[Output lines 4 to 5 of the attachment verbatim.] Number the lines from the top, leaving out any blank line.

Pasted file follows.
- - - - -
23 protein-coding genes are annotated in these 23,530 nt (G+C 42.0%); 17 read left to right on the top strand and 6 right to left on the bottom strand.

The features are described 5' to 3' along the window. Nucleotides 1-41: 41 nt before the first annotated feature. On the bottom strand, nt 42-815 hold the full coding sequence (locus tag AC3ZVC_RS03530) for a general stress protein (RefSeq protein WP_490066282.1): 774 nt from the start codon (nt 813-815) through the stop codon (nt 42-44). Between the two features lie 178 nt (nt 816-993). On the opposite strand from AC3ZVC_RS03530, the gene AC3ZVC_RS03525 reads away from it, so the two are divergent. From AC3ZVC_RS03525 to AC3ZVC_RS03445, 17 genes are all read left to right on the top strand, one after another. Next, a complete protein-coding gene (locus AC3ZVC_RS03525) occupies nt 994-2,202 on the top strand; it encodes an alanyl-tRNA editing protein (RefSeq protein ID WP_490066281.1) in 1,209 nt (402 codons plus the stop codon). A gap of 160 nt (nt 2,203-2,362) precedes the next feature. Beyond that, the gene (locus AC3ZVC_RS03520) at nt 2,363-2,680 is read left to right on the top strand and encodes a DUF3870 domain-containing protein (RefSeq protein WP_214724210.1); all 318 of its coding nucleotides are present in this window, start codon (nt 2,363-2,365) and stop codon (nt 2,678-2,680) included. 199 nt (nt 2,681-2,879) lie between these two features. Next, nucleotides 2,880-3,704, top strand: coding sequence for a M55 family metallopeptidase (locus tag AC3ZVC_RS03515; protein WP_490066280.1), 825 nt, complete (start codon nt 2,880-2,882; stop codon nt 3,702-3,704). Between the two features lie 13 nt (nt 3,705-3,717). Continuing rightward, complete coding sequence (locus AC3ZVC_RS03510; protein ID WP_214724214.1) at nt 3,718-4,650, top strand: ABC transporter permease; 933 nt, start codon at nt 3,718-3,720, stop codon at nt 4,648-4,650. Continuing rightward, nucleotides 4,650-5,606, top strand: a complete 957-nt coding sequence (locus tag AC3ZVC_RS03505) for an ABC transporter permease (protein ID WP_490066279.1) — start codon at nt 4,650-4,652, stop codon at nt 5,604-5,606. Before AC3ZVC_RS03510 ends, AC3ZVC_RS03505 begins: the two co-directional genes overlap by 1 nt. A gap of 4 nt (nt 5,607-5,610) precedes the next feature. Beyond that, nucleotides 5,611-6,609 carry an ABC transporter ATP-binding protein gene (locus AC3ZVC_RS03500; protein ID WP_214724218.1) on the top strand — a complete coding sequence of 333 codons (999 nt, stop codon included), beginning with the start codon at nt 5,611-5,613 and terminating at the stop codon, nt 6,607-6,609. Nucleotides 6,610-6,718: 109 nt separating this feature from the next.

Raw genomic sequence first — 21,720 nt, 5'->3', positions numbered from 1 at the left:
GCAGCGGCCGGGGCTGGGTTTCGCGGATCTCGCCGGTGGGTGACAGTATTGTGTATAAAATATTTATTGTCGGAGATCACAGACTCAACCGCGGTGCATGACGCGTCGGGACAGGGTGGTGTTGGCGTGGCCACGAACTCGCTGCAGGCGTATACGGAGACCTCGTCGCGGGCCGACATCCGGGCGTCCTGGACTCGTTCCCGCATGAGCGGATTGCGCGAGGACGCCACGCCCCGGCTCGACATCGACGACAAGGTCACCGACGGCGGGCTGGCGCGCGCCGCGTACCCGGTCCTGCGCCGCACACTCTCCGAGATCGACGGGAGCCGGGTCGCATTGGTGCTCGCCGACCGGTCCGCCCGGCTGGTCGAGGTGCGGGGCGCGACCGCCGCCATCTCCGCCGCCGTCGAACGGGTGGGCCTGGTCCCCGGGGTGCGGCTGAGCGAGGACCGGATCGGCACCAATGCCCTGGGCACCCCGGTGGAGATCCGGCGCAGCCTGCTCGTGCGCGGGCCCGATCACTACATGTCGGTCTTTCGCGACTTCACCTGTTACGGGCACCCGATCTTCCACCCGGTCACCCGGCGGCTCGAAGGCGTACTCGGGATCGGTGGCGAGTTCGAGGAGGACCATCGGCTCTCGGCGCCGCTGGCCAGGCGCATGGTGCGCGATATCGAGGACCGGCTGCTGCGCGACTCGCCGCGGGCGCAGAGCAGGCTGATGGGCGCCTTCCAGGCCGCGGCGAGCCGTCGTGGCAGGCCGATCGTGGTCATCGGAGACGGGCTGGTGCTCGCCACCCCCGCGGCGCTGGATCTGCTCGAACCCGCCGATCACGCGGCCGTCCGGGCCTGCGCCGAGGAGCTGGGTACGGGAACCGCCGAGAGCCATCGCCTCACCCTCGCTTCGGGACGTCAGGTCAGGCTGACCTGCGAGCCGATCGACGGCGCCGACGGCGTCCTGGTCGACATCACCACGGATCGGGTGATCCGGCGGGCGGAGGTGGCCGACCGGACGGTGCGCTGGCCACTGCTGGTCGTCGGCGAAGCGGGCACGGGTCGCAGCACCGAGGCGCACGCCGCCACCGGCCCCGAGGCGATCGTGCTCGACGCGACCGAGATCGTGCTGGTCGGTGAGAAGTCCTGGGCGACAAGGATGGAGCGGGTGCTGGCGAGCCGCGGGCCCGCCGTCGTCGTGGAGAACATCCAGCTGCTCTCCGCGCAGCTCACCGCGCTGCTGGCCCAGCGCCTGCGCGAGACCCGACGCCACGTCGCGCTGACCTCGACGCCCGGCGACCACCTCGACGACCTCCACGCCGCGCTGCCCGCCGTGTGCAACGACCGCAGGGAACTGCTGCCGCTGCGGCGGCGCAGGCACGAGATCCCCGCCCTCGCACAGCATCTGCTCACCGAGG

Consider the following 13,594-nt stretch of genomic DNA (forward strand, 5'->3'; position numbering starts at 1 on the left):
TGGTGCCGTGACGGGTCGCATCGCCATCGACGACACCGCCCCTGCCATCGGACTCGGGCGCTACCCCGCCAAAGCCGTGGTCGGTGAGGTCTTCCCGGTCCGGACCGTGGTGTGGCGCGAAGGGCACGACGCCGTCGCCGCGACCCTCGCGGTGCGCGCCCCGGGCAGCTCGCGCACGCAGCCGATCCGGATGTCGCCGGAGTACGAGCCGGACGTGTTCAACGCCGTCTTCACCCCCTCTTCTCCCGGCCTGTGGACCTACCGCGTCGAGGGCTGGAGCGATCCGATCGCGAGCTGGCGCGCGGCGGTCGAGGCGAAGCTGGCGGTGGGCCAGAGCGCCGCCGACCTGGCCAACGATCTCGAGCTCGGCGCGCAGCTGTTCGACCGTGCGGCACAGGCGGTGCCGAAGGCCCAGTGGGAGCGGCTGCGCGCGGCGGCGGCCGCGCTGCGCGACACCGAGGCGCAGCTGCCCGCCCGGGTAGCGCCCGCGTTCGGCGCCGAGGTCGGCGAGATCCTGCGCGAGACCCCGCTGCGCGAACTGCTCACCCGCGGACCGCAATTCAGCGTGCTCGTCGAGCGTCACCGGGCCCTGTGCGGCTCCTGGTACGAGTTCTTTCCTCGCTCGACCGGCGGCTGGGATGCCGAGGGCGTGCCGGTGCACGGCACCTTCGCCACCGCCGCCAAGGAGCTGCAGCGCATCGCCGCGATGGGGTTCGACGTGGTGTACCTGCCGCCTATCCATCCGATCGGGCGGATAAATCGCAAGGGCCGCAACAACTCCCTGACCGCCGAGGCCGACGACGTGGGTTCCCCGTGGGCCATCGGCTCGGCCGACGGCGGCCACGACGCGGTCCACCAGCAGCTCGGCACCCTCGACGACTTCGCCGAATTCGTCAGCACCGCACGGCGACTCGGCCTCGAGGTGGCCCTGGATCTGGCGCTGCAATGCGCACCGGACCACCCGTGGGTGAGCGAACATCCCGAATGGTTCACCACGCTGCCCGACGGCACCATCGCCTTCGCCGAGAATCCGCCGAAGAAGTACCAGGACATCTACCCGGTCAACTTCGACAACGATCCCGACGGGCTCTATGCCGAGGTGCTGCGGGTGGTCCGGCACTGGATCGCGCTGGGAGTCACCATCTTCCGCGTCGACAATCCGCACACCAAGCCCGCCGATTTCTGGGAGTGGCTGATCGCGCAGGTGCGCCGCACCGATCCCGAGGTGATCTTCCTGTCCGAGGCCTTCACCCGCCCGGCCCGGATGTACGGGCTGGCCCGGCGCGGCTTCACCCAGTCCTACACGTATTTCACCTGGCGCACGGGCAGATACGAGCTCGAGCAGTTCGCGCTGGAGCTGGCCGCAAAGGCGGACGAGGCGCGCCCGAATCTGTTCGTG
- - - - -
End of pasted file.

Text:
GCAGCGGCCGGGGCTGGGTTTCGCGGATCTCGCCGGTGGGTGACAGTATTGTGTATAAAATATTTATTGTCGGAGATCACAGACTCAACCGCGGTGCATGACGCGTCGGGACAGGGTGGTGTTGGCGTGGCCACGAACTCGCTGCAGGCGTATACGGAGACCTCGTCGCGGGCCGACATCCGGGCGTCCTGGACTCGTTCCCGCATGAGCGGATTGCGCGAGGACGCCACGCCCCGGCTCGACATCGACGACAAGGTCACCGACGGCGGGCTGGCGCGCGCCGCGTACCCGGTCCTGCGCCGCACACTCTCCGAGATCGACGGGAGCCGGGTCGCATTGGTGCTCGCCGACCGGTCCGCCCGGCTGGTCGAGGTGCGGGGCGCGACCGCCGCCATCTCCGCCGCCGTCGAACGGGTGGGCCTGGTCCCCGGGGTGCGGCTGAGCGAGGACCGGATCGGCACCAATGCCCTGGGCACCCCGGTGGAGATCCGGCGCAGCCTGCTCGTGCGCGGGCCCGATCACTACATGTCGGTCTTTCGCGACTTCACCTGTTACGGGCACCCGATCTTCCACCCGGTCACCCGGCGGCTCGAAGGCGTACTCGGGATCGGTGGCGAGTTCGAGGAGGACCATCGGCTCTCGGCGCCGCTGGCCAGGCGCATGGTGCGCGATATCGAGGACCGGCTGCTGCGCGACTCGCCGCGGGCGCAGAGCAGGCTGATGGGCGCCTTCCAGGCCGCGGCGAGCCGTCGTGGCAGGCCGATCGTGGTCATCGGAGACGGGCTGGTGCTCGCCACCCCCGCGGCGCTGGATCTGCTCGAACCCGCCGATCACGCGGCCGTCCGGGCCTGCGCCGAGGAGCTGGGTACGGGAACCGCCGAGAGCCATCGCCTCACCCTCGCTTCGGGACGTCAGGTCAGGCTGACCTGCGAGCCGATCGACGGCGCCGACGGCGTCCTGGTCGACATCACCACGGATCGGGTGATCCGGCGGGCGGAGGTGGCCGACCGGACGGTGCGCTGGCCACTGCTGGTCGTCGGCGAAGCGGGCACGGGTCGCAGCACCGAGGCGCACGCCGCCACCGGCCCCGAGGCGATCGTGCTCGACGCGACCGAGATCGTGCTGGTCGGTGAGAAGTCCTGGGCGACAAGGATGGAGCGGGTGCTGGCGAGCCGCGGGCCCGCCGTCGTCGTGGAGAACATCCAGCTGCTCTCCGCGCAGCTCACCGCGCTGCTGGCCCAGCGCCTGCGCGAGACCCGACGCCACGTCGCGCTGACCTCGACGCCCGGCGACCACCTCGACGACCTCCACGCCGCGCTGCCCGCCGTGTGCAACGACCGCAGGGAACTGCTGCCGCTGCGGCGGCGCAGGCACGAGATCCCCGCCCTCGCACAGCATCTGCTCACCGAGG

Consider the following 13,594-nt stretch of genomic DNA (forward strand, 5'->3'; position numbering starts at 1 on the left):